False dichotomies like "China the cyclical" versus "the West as progressive" do not work. Arnaldo Momigliano once demolished such caricatures about Jewish versus Greek "time," noting that even within one culture we must not automatically compare a historian's ideas about time with a philosopher's (given the latter's unbounded room for natural and metaphysical speculation). The same caveat applies to Chinese ideas of time. Educated officials, who wrote history, had to address the demands of political cycles, yet their classicist work could be "regressive"—seeking a perfect, primordial age of unity. Court ritualists perceived a certain progress in their arts, and alchemical writers and metaphysical philosophers used time-related ideas to pursue ontology and epistemology. The gua time presented here is just one possible, if important, way to approach a Chinese "concept" of time. The history of Chinese alchemy and medicine will in the future present other models, as will studies of scholar-ritualists.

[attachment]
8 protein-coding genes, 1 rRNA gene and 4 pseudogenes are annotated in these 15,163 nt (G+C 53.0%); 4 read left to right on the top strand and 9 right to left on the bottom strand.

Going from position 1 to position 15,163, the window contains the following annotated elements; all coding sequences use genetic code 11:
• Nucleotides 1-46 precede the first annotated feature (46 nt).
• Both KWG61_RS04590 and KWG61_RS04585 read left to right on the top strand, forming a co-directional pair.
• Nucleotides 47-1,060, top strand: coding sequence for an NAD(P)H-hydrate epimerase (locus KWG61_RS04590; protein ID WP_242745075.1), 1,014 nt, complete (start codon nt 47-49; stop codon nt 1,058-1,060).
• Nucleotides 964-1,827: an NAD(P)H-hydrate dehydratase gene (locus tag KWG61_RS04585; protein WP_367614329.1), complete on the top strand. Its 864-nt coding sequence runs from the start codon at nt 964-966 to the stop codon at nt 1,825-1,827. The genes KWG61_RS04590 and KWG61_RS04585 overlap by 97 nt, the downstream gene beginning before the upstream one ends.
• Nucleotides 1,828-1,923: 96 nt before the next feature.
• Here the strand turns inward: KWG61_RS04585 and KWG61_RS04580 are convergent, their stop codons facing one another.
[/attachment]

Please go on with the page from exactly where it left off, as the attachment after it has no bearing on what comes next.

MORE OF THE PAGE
Bokenkamp, Stephen R. "Time after Time: Daoist Apocalyptic History and the Founding of the T'ang Dynasty." Asia Major, 3rd ser., 7 (1994): 59–88.

Libbrecht, Ulrich. "Chinese Concepts of Time: Yü-chou as Space-Time." In Time and Temporality in Intercultural Perspective, edited by Douwe Tiemersma and H. A. F. Oosterling. Amsterdam: Rodopi, 1996. The first part is a critical review of Needham's piece.

Loewe, Michael. "The Cycle of Cathay: Concepts of Time in Han China and Their Problems." In Time and Space in Chinese Culture, edited by Chun-chieh Huang and Erik Zürcher. Leiden and New York: Brill, 1995.

Needham, Joseph. "Time and Knowledge in China and the West." In The Voices of Time: A Cooperative Survey of Man's Views of Time as Expressed by the Sciences and by the Humanities, edited by J. T. Fraser. 2nd ed. Amherst: University of Massachusetts Press, 1981. Nathan Sivin has convincingly demonstrated the unfeasibility of Needham's take on the "scientific" nature of Chinese Daoism.